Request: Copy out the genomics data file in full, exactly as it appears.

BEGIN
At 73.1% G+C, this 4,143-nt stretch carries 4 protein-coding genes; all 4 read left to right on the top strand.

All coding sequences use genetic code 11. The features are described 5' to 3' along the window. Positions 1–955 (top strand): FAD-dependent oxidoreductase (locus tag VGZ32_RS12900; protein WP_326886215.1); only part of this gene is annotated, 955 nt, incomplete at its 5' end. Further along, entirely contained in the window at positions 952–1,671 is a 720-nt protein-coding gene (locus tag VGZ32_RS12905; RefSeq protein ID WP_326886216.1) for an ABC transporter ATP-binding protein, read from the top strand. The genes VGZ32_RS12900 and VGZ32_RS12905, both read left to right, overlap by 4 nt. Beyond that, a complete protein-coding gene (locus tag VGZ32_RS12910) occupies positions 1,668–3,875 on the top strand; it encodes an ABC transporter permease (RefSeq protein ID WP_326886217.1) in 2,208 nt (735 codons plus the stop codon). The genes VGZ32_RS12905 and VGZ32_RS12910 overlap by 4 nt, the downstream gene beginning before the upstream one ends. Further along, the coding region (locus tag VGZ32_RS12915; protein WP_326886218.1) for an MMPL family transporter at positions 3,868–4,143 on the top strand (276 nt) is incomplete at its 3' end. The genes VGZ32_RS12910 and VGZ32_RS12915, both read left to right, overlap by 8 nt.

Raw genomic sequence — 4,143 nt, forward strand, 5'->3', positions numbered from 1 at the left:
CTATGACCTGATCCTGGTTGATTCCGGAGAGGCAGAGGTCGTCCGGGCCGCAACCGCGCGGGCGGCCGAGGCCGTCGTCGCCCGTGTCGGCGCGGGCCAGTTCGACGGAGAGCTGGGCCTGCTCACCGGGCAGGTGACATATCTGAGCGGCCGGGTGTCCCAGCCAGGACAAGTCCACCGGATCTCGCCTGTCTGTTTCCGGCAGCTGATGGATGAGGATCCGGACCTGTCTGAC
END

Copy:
At 73.1% G+C, this 4,143-nt stretch carries 4 protein-coding genes; all 4 read left to right on the top strand.

All coding sequences use genetic code 11. The features are described 5' to 3' along the window. Positions 1–955 (top strand): FAD-dependent oxidoreductase (locus tag VGZ32_RS12900; protein WP_326886215.1); only part of this gene is annotated, 955 nt, incomplete at its 5' end. Further along, entirely contained in the window at positions 952–1,671 is a 720-nt protein-coding gene (locus tag VGZ32_RS12905; RefSeq protein ID WP_326886216.1) for an ABC transporter ATP-binding protein, read from the top strand. The genes VGZ32_RS12900 and VGZ32_RS12905, both read left to right, overlap by 4 nt. Beyond that, a complete protein-coding gene (locus tag VGZ32_RS12910) occupies positions 1,668–3,875 on the top strand; it encodes an ABC transporter permease (RefSeq protein ID WP_326886217.1) in 2,208 nt (735 codons plus the stop codon). The genes VGZ32_RS12905 and VGZ32_RS12910 overlap by 4 nt, the downstream gene beginning before the upstream one ends. Further along, the coding region (locus tag VGZ32_RS12915; protein WP_326886218.1) for an MMPL family transporter at positions 3,868–4,143 on the top strand (276 nt) is incomplete at its 3' end. The genes VGZ32_RS12910 and VGZ32_RS12915, both read left to right, overlap by 8 nt.

Raw genomic sequence — 4,143 nt, forward strand, 5'->3', positions numbered from 1 at the left:
CTATGACCTGATCCTGGTTGATTCCGGAGAGGCAGAGGTCGTCCGGGCCGCAACCGCGCGGGCGGCCGAGGCCGTCGTCGCCCGTGTCGGCGCGGGCCAGTTCGACGGAGAGCTGGGCCTGCTCACCGGGCAGGTGACATATCTGAGCGGCCGGGTGTCCCAGCCAGGACAAGTCCACCGGATCTCGCCTGTCTGTTTCCGGCAGCTGATGGATGAGGATCCGGACCTGTCTGAC